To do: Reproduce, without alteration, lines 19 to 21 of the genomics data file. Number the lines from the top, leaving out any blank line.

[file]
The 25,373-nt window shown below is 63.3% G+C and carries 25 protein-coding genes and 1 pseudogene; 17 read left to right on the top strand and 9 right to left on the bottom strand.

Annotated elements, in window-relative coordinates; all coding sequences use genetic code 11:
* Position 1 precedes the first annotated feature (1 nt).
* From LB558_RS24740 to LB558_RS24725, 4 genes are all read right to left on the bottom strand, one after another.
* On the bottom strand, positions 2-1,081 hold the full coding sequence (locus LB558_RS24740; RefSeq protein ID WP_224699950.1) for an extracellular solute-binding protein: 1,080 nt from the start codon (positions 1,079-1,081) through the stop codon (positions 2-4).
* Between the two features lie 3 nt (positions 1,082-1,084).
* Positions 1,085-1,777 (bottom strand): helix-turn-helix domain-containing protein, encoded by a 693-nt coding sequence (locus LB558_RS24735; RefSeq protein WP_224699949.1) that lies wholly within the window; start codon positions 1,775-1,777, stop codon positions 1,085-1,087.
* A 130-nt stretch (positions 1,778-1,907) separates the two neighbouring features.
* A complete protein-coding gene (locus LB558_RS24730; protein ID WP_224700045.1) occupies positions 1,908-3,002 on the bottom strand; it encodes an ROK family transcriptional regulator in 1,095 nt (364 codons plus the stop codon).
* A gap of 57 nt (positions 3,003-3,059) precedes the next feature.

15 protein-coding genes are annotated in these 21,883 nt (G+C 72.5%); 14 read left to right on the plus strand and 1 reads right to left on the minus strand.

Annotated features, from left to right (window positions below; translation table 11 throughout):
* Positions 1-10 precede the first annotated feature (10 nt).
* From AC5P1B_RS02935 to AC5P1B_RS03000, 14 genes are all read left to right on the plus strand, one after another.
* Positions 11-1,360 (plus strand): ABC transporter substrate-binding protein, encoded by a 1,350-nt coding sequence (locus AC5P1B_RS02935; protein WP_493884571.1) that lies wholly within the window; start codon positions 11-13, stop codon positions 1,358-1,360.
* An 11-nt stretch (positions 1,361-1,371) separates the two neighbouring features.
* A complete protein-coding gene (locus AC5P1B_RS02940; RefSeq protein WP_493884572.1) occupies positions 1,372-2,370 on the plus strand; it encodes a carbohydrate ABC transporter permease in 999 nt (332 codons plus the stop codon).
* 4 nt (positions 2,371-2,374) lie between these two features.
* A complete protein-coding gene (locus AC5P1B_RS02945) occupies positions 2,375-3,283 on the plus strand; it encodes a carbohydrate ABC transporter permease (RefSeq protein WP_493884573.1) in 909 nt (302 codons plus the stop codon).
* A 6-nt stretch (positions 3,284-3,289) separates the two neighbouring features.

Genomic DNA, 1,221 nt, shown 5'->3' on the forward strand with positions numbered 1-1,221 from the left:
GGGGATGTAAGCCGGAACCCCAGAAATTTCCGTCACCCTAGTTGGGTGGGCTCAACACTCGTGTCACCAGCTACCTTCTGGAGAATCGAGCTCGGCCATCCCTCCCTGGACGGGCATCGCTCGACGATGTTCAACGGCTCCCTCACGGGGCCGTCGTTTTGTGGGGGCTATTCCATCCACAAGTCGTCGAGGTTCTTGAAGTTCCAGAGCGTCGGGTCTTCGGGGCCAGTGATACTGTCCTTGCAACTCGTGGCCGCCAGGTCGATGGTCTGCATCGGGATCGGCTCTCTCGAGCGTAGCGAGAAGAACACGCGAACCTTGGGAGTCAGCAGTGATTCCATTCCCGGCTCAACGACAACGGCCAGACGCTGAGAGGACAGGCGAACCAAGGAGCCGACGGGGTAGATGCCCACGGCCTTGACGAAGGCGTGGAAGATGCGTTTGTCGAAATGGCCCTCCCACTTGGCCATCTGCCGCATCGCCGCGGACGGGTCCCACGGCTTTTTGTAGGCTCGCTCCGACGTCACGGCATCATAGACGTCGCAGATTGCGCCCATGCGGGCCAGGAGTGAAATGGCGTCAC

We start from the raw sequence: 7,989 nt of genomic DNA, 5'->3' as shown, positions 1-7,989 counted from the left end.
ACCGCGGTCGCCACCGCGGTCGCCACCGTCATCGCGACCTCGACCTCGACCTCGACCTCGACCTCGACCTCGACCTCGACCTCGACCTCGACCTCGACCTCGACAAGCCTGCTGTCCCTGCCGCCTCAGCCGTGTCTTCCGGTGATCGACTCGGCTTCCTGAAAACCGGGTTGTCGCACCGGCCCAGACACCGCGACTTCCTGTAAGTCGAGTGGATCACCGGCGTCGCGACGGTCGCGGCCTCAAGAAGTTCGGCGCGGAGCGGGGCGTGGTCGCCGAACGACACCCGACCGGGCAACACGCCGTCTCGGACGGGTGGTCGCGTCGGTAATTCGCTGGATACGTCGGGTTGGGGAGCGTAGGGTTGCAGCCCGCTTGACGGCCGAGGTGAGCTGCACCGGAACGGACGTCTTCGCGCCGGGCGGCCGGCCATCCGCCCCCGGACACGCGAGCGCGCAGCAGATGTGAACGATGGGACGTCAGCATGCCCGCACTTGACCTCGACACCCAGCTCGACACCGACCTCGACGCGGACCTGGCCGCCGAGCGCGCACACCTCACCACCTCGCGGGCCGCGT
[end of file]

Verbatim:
* A complete protein-coding gene (locus AC5P1B_RS02945) occupies positions 2,375-3,283 on the plus strand; it encodes a carbohydrate ABC transporter permease (RefSeq protein WP_493884573.1) in 909 nt (302 codons plus the stop codon).
* A 6-nt stretch (positions 3,284-3,289) separates the two neighbouring features.

Genomic DNA, 1,221 nt, shown 5'->3' on the forward strand with positions numbered 1-1,221 from the left: